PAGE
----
Military Embedded Systems

RadioBio research effort aims to find the role of electromagnetic signaling in biological systems


February 15, 2017

Mariana Iriarte

Technology Editor

Military Embedded Systems

RadioBio research effort aims to find the role of electromagnetic signaling in biological systems
Photo by DARPA

ARLINGTON, Va. Defense Advanced Research Projects Agency (DARPA) officials launched a new program that seeks to establish if purposeful electromagnetic wave signaling between biological cells exists - and if evidence supports that it does - to determine what information is being transferred.

The RadioBio program is a research effort and even if it proves that electromagnetic signal occur between cells applications are years away, officials say. The validity of existing and new electromagnetic biosignaling claims requires an understanding of how the structure and function of microscopic, natural antennas are capable of generating and receiving information in a noisy spectral environment.

“There are many complex interactions within and between cells, so determining if electromagnetic waves, which could be low or high frequencies, somehow play a role in transmitting and receiving meaningful signals through what might be an ion-rich, aqueous solution is a significant challenge,” says Mike Fiddy, DARPA program manager. “If we can prove that purposeful signaling is happening, the next step would be to discover how the process works. This insight could eventually lead to a broad range of technologies important in biology as well as new small antenna designs, and other innovative concepts for communication systems in ever increasing cluttered electromagnetic environments.”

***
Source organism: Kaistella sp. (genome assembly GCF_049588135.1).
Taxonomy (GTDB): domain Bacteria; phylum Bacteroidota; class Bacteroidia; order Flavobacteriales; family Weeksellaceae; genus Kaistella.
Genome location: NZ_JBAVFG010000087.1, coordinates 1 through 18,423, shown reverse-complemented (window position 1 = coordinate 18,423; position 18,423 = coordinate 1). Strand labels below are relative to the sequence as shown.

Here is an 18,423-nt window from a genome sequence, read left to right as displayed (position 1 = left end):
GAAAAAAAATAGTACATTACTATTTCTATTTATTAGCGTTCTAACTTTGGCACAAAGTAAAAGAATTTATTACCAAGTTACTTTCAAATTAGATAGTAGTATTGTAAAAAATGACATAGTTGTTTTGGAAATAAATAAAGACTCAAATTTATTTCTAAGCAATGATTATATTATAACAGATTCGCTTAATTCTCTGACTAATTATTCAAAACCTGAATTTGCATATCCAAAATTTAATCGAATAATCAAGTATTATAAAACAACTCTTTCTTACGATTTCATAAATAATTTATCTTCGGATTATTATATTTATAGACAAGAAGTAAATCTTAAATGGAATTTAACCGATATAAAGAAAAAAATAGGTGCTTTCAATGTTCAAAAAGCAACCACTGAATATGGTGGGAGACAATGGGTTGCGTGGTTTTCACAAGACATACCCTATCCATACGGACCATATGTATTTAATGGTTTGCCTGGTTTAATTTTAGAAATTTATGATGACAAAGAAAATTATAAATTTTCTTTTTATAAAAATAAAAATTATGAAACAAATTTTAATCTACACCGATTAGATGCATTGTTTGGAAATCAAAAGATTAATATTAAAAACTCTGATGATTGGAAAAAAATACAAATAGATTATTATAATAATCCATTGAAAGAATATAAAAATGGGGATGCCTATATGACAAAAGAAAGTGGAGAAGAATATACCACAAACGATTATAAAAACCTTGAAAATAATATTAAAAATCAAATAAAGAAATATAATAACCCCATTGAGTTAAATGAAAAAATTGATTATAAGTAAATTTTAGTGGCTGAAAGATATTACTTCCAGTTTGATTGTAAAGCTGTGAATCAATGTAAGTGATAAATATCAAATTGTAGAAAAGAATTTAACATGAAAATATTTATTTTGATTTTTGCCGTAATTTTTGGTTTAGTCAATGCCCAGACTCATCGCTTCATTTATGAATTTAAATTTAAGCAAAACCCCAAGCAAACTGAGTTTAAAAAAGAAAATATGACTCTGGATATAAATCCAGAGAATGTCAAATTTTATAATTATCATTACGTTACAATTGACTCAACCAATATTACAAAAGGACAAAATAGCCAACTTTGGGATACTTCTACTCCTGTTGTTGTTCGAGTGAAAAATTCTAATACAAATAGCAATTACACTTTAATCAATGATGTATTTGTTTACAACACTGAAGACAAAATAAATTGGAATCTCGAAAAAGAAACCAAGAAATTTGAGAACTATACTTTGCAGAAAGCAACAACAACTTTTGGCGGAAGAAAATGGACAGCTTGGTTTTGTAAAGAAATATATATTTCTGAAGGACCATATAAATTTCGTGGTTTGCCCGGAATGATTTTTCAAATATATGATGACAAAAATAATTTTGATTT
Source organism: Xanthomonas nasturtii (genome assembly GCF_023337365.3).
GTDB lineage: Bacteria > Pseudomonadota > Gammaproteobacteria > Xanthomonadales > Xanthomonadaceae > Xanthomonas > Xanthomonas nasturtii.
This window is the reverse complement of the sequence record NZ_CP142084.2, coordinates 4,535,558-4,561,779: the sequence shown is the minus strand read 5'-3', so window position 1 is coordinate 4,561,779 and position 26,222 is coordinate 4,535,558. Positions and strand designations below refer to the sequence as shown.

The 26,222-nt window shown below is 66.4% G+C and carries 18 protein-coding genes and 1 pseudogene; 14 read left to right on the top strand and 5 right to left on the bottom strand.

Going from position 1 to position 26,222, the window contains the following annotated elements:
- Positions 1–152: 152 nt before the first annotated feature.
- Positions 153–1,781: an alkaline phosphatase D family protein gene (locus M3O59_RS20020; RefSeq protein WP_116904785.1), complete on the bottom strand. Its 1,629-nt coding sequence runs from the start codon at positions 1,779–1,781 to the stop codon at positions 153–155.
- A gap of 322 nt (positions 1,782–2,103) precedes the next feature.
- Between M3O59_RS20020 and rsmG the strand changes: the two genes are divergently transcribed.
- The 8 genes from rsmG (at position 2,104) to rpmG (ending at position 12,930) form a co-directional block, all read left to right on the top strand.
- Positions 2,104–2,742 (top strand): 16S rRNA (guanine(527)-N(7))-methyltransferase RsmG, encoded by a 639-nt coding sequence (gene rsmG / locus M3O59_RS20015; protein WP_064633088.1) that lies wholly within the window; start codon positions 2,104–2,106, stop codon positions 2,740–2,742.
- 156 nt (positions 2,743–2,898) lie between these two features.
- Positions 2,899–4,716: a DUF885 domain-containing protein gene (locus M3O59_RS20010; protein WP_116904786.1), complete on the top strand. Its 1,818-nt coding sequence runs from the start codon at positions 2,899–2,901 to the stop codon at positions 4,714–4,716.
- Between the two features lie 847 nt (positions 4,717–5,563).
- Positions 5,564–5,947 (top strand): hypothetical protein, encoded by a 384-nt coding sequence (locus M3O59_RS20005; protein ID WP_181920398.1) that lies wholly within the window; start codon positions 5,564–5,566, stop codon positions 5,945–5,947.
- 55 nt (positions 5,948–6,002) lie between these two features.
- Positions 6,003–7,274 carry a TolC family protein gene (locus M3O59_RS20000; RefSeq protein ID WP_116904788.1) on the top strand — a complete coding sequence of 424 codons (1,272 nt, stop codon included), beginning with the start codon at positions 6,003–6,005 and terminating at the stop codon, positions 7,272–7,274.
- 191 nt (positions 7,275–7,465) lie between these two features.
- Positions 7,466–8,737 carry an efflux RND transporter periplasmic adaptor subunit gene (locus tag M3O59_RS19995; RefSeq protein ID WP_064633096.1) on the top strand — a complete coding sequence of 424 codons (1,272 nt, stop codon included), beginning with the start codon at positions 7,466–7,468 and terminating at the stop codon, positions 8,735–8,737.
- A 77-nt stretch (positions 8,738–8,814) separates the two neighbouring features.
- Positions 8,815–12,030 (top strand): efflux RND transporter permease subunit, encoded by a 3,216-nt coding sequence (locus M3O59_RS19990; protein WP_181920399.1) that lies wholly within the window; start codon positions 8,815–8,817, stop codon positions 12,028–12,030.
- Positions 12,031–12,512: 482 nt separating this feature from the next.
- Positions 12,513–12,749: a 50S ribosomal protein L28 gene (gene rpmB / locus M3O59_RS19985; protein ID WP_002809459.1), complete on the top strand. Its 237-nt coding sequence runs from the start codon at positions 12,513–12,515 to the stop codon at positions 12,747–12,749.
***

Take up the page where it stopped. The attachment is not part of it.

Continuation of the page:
During Phase 1, performers will be asked to theoretically model and simulate hypothesized electromagnetic signaling pathways and then experimentally test those theoretical predictions.

“One of the greatest challenges of the program will be to develop theoretical and numerical models that can describe the properties of near-field, time-varying, sub-wavelength-size biological structures that function as antennas,” Fiddy says. “To overcome such difficulties, RadioBio seeks expertise in antenna design, theoretical and structural biology, biochemistry and other related disciplines.”

In Phase 2, the goal would be to independently develop test beds to replicate, confirm, and demonstrate the pathways modeled in Phase 1 and reveal design principles potentially relevant to biological or other applications.

A webcast Proposers Day for the RadioBio program is scheduled for February 21, 2017. A Special Notice with details is available here.

Read more on the electromagnetic spectrum:

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Electromagnetic spectrum R&D contract won by Alion Science and Technology

DARPA spectrum challenge chooses teams to expand spectrum access


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